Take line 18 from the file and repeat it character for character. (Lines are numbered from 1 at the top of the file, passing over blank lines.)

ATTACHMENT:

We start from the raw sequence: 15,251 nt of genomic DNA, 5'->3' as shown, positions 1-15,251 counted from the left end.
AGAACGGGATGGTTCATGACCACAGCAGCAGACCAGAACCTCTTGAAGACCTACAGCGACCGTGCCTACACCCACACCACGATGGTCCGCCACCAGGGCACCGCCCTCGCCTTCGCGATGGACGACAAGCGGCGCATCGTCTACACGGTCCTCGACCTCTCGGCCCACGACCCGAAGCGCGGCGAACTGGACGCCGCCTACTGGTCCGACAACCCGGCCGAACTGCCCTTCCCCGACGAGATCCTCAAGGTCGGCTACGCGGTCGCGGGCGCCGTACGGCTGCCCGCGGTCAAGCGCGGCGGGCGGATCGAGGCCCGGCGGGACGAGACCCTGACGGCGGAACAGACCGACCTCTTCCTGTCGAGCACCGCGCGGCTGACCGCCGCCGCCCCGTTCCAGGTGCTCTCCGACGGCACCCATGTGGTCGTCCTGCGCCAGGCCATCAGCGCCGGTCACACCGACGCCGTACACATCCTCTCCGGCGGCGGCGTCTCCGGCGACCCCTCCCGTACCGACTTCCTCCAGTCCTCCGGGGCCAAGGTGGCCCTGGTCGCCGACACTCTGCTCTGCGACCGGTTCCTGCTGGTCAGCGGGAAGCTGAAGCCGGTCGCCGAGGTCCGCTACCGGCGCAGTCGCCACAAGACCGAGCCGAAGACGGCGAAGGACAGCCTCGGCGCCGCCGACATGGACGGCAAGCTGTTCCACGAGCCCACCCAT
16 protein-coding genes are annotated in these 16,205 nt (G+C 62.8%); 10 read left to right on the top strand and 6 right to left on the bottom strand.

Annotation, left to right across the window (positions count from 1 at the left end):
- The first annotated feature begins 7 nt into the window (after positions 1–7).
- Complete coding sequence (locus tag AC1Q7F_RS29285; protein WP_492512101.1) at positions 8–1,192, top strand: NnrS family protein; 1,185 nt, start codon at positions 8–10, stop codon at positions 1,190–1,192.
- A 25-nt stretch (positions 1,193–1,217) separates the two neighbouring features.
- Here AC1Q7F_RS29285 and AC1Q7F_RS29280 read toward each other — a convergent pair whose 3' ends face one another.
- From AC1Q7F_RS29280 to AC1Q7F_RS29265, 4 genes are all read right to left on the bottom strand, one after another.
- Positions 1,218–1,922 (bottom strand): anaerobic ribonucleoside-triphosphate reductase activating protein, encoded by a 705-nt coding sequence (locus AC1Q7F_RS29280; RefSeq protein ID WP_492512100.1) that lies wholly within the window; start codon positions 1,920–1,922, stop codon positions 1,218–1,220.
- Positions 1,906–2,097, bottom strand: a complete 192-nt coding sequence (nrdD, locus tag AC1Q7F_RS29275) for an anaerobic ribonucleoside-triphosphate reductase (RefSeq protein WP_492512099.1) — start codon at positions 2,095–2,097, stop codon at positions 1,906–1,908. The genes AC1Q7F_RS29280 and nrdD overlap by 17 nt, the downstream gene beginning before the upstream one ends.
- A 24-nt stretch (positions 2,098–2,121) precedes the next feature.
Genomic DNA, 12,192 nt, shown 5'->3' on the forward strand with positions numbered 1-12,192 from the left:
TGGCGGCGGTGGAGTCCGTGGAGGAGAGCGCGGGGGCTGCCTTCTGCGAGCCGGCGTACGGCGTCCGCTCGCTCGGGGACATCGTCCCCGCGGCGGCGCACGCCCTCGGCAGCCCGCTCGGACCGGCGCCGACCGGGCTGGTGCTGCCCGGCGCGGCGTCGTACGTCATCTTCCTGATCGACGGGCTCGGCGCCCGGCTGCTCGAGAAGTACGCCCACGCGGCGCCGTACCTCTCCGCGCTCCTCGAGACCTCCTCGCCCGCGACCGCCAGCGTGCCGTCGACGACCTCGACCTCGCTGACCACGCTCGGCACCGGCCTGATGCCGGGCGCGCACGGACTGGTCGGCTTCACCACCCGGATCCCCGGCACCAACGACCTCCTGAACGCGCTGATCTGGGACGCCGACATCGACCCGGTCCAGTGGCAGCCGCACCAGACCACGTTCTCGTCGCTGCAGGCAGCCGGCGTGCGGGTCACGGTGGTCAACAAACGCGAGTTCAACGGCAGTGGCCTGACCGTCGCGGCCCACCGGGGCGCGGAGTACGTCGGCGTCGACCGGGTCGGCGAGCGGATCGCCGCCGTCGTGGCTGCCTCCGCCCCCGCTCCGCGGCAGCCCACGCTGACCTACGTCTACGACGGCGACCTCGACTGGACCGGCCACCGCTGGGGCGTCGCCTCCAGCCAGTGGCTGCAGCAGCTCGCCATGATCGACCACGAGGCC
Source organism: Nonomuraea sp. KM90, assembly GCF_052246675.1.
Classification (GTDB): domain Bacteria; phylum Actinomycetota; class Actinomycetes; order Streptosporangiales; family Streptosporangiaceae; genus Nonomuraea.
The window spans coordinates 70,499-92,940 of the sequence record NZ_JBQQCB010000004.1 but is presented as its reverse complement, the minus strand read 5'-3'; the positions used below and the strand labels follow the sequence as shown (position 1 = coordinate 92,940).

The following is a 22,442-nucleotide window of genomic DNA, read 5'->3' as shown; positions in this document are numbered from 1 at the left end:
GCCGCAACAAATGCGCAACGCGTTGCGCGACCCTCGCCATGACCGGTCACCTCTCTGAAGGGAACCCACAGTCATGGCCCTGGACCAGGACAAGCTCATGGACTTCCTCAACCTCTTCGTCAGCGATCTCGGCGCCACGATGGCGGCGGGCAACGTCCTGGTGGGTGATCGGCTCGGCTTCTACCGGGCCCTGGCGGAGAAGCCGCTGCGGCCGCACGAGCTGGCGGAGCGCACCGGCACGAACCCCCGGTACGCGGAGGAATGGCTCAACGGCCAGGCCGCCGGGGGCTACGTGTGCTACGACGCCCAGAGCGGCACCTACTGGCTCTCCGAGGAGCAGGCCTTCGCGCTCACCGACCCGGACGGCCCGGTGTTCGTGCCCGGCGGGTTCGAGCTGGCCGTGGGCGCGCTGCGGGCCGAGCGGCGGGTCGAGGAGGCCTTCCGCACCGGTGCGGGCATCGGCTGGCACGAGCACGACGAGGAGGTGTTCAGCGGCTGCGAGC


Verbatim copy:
The following is a 22,442-nucleotide window of genomic DNA, read 5'->3' as shown; positions in this document are numbered from 1 at the left end: